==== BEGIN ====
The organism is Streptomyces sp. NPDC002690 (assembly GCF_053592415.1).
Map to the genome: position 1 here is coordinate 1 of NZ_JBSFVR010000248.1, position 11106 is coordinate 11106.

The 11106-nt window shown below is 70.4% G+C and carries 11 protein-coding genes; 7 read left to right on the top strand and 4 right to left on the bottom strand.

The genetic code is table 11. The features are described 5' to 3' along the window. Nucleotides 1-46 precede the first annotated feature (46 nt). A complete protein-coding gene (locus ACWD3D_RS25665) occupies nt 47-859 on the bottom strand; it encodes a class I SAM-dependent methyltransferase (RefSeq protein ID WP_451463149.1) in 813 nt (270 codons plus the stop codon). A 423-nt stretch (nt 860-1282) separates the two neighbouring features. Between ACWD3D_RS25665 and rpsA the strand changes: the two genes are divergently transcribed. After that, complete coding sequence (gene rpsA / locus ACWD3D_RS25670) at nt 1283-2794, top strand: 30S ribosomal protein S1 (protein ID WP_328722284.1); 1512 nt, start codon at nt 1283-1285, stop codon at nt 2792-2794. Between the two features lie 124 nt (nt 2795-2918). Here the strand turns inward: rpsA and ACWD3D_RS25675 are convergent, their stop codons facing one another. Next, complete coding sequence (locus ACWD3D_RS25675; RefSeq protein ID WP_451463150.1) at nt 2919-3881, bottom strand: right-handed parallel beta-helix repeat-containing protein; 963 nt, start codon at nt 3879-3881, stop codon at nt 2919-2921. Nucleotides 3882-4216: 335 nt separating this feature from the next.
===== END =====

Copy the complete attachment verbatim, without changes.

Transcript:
The organism is Streptomyces sp. NPDC002690 (assembly GCF_053592415.1).
Map to the genome: position 1 here is coordinate 1 of NZ_JBSFVR010000248.1, position 11106 is coordinate 11106.

The 11106-nt window shown below is 70.4% G+C and carries 11 protein-coding genes; 7 read left to right on the top strand and 4 right to left on the bottom strand.

The genetic code is table 11. The features are described 5' to 3' along the window. Nucleotides 1-46 precede the first annotated feature (46 nt). A complete protein-coding gene (locus ACWD3D_RS25665) occupies nt 47-859 on the bottom strand; it encodes a class I SAM-dependent methyltransferase (RefSeq protein ID WP_451463149.1) in 813 nt (270 codons plus the stop codon). A 423-nt stretch (nt 860-1282) separates the two neighbouring features. Between ACWD3D_RS25665 and rpsA the strand changes: the two genes are divergently transcribed. After that, complete coding sequence (gene rpsA / locus ACWD3D_RS25670) at nt 1283-2794, top strand: 30S ribosomal protein S1 (protein ID WP_328722284.1); 1512 nt, start codon at nt 1283-1285, stop codon at nt 2792-2794. Between the two features lie 124 nt (nt 2795-2918). Here the strand turns inward: rpsA and ACWD3D_RS25675 are convergent, their stop codons facing one another. Next, complete coding sequence (locus ACWD3D_RS25675; RefSeq protein ID WP_451463150.1) at nt 2919-3881, bottom strand: right-handed parallel beta-helix repeat-containing protein; 963 nt, start codon at nt 3879-3881, stop codon at nt 2919-2921. Nucleotides 3882-4216: 335 nt separating this feature from the next.